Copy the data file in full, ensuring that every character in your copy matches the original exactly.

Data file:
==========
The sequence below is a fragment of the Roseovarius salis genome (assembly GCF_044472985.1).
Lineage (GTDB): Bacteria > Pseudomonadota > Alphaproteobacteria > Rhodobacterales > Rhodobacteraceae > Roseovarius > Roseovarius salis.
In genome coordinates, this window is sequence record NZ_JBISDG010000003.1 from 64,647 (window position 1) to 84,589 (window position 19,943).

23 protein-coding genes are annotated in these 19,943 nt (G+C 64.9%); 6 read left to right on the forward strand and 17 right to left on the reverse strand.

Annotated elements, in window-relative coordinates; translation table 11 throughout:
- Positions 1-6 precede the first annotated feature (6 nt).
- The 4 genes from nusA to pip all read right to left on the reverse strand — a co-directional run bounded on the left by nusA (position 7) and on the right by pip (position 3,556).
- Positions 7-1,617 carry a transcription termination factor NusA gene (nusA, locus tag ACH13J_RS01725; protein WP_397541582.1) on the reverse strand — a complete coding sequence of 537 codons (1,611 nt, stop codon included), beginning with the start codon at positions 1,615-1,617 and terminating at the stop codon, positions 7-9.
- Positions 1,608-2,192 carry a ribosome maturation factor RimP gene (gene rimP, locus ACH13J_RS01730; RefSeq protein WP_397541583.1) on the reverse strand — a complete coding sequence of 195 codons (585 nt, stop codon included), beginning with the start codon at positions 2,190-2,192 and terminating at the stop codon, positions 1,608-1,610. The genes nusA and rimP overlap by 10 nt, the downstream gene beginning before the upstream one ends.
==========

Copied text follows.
The sequence below is a fragment of the Roseovarius salis genome (assembly GCF_044472985.1).
Lineage (GTDB): Bacteria > Pseudomonadota > Alphaproteobacteria > Rhodobacterales > Rhodobacteraceae > Roseovarius > Roseovarius salis.
In genome coordinates, this window is sequence record NZ_JBISDG010000003.1 from 64,647 (window position 1) to 84,589 (window position 19,943).

23 protein-coding genes are annotated in these 19,943 nt (G+C 64.9%); 6 read left to right on the forward strand and 17 right to left on the reverse strand.

Annotated elements, in window-relative coordinates; translation table 11 throughout:
- Positions 1-6 precede the first annotated feature (6 nt).
- The 4 genes from nusA to pip all read right to left on the reverse strand — a co-directional run bounded on the left by nusA (position 7) and on the right by pip (position 3,556).
- Positions 7-1,617 carry a transcription termination factor NusA gene (nusA, locus tag ACH13J_RS01725; protein WP_397541582.1) on the reverse strand — a complete coding sequence of 537 codons (1,611 nt, stop codon included), beginning with the start codon at positions 1,615-1,617 and terminating at the stop codon, positions 7-9.
- Positions 1,608-2,192 carry a ribosome maturation factor RimP gene (gene rimP, locus ACH13J_RS01730; RefSeq protein WP_397541583.1) on the reverse strand — a complete coding sequence of 195 codons (585 nt, stop codon included), beginning with the start codon at positions 2,190-2,192 and terminating at the stop codon, positions 1,608-1,610. The genes nusA and rimP overlap by 10 nt, the downstream gene beginning before the upstream one ends.